By Shabana Begum
My secondary school classmates had received their booklists for the following academic year when my teacher beckoned me over. She handed me a coloured sheet: an alternative booklist for me to receive free textbooks from bookstore vendors.
You see, I was on financial aid.
As I returned to my desk, a neighbour asked me why I was given a “special” list. I slipped the green paper into my bag and looked ahead, avoiding her gaze.
Fast forward to two years later. I was in a tutorial room in junior college (JC), sheepishly explaining to my form tutor that I would not be able to contribute to my class fundraiser as my parents couldn’t afford the donation.
When a classmate asked me if I had pitched in, I lied and said yes.
As the only student in a class of 40 who needed financial assistance, I felt ashamed to discuss my family’s reliance on government aid. I was also slightly envious of my schoolmates who received more allowance and could pay for their school materials.
In both secondary school and JC, I felt like a strip of copper lost in a sea of gold because of the clear class divide.
Class divide in Singapore
Due to elitism and the location of “top” schools in wealthier districts, class divide among students has been an issue in pre-tertiary institutions.
A 2016 study by the Singapore Children’s Society revealed that students with higher socio-economic statuses were more likely to attend schools that offered the Gifted Education Programme and the Integrated Programme.
More recently, a study conducted last December by The Institute of Policy Studies’ (IPS) concluded that people from wealthier backgrounds tended to interact more with people like themselves and less with people of lower social standing, and vice versa.
The study used income levels and types of housing and schools as indicators of social class. For instance, a person from a non-elite school has fewer than one friend who attended an elite school.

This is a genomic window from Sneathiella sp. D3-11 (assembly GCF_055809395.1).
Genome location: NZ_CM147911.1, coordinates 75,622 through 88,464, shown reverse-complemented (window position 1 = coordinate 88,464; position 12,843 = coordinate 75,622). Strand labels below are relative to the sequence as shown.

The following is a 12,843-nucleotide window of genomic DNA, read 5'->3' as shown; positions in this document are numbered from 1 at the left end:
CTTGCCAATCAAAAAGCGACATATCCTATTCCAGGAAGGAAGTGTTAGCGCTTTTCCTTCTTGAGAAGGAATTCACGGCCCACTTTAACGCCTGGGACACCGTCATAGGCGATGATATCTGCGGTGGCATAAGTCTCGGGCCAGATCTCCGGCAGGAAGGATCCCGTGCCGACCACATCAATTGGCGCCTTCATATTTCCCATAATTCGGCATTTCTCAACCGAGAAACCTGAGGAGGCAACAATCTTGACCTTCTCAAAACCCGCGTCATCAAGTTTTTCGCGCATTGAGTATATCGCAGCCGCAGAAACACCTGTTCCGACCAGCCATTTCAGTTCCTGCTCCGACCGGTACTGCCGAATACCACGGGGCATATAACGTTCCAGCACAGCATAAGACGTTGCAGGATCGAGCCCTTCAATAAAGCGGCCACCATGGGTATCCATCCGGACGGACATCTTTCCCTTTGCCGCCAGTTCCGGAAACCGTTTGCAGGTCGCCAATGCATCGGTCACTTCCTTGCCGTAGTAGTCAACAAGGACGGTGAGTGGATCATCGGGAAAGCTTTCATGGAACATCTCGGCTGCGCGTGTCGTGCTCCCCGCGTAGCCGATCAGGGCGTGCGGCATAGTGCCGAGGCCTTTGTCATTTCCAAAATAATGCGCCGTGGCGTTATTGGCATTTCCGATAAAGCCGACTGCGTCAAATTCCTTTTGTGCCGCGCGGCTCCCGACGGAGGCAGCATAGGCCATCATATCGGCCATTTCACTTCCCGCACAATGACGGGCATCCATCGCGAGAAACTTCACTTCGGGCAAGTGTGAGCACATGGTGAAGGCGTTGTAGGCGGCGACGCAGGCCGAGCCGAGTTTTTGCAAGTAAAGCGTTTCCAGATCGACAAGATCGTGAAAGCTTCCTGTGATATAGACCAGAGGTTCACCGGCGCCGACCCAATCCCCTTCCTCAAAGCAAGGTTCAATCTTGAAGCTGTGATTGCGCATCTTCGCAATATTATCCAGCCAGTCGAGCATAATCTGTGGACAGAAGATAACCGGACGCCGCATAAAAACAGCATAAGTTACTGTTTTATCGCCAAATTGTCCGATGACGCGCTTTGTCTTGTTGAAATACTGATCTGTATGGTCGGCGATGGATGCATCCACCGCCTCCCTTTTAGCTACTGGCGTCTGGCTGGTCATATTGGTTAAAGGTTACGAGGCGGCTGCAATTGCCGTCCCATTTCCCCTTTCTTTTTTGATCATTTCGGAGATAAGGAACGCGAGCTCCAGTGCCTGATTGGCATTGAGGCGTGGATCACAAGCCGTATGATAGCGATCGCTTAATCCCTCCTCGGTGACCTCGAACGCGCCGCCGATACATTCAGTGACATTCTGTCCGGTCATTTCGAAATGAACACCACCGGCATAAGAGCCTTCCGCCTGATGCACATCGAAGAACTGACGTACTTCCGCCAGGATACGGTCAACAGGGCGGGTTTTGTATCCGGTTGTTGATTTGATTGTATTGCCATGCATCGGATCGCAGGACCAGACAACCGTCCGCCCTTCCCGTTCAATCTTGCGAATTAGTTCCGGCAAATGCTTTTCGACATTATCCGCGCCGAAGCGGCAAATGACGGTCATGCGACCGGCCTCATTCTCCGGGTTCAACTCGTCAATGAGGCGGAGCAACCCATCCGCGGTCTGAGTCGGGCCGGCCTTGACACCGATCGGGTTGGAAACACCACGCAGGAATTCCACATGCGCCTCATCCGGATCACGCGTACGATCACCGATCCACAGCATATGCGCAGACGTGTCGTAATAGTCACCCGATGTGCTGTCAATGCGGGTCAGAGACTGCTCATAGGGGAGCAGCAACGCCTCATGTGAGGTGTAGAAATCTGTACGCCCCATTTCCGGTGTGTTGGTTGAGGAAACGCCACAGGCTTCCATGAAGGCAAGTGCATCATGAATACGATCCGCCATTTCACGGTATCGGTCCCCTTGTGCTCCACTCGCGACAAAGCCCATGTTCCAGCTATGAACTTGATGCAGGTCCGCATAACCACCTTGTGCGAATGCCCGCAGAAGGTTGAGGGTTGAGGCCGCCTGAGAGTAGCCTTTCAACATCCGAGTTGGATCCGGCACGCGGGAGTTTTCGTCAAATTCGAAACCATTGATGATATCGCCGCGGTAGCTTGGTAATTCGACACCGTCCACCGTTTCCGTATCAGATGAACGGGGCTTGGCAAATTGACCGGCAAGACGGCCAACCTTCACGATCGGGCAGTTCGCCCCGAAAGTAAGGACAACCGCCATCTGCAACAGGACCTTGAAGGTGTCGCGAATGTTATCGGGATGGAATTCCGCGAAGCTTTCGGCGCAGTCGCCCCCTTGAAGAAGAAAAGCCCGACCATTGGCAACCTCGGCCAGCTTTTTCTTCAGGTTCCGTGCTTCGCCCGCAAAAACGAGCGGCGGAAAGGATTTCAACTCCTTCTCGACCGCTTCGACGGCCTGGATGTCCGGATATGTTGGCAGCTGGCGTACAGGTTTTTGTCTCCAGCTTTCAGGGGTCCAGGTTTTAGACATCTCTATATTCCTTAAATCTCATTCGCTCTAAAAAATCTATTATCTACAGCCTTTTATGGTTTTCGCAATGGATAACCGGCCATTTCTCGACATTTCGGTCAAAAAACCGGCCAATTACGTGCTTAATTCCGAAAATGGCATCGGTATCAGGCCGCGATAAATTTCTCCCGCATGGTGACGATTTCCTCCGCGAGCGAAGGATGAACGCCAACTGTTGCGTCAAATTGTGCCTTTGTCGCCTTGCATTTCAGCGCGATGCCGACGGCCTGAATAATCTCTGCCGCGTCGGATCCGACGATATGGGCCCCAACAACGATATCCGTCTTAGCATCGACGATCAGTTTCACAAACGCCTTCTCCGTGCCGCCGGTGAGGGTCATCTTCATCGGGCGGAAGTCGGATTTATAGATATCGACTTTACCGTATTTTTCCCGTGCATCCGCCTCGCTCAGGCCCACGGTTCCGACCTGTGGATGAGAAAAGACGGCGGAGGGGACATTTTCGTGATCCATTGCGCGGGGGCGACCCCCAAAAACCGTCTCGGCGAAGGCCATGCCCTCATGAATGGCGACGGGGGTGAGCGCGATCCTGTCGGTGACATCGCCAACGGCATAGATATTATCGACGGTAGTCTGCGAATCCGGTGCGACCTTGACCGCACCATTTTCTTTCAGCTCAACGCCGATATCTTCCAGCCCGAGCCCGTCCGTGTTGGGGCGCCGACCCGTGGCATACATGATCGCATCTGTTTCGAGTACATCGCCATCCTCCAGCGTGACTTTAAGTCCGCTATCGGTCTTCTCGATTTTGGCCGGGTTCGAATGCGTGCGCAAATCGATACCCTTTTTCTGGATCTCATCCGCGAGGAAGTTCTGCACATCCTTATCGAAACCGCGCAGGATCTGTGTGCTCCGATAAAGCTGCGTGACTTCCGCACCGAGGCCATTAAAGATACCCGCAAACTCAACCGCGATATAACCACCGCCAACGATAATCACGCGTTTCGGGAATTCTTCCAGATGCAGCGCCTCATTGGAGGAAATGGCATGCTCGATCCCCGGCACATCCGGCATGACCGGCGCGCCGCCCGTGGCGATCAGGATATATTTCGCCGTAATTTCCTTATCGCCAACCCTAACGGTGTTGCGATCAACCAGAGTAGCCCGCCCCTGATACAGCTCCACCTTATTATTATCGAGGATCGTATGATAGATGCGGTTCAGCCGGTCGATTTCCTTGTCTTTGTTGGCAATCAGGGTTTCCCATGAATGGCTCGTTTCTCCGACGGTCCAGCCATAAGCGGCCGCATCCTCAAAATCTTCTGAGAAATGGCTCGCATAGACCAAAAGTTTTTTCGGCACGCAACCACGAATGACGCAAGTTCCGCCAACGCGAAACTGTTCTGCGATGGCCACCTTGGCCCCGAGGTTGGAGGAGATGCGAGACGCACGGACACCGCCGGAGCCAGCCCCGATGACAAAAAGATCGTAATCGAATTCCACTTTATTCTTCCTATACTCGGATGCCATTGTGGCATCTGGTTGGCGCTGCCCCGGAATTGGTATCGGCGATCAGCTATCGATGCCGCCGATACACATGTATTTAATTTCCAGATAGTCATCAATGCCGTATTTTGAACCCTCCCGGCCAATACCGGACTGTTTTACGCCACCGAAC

IPS researchers warned that the social class divide may culminate in tension among social classes, leading to a “winners versus losers” attitude in Singapore society.
To avoid this scenario, the researchers encouraged Singaporeans to engage in social mixing and understand the narratives of individuals who are different from them.
All is not lost. When I enrolled in university, I found myself surrounded by a diverse student body, comprised of young people from all financial backgrounds.
In 2017, about 2,240 more university places were made available in NTU, NUS and SMU combined, under the Discretionary Admissions Scheme.
Under this scheme, applicants who did not meet the entry score of their preferred courses but show proficiency and interest in their chosen disciplines, would be admitted into university.
By 2020, the Ministry Of Education also plans to raise the Cohort Participation Rate (CPR) in universities to 40 per cent, from 33 per cent in 2016. The CPR refers to the percentage of students from each Primary One cohort that have secured an undergraduate position in Singapore’s publicly funded universities.
With an increasing student population that consists of both academic and non-academic talents, the chances of having more students from different financial backgrounds will be higher.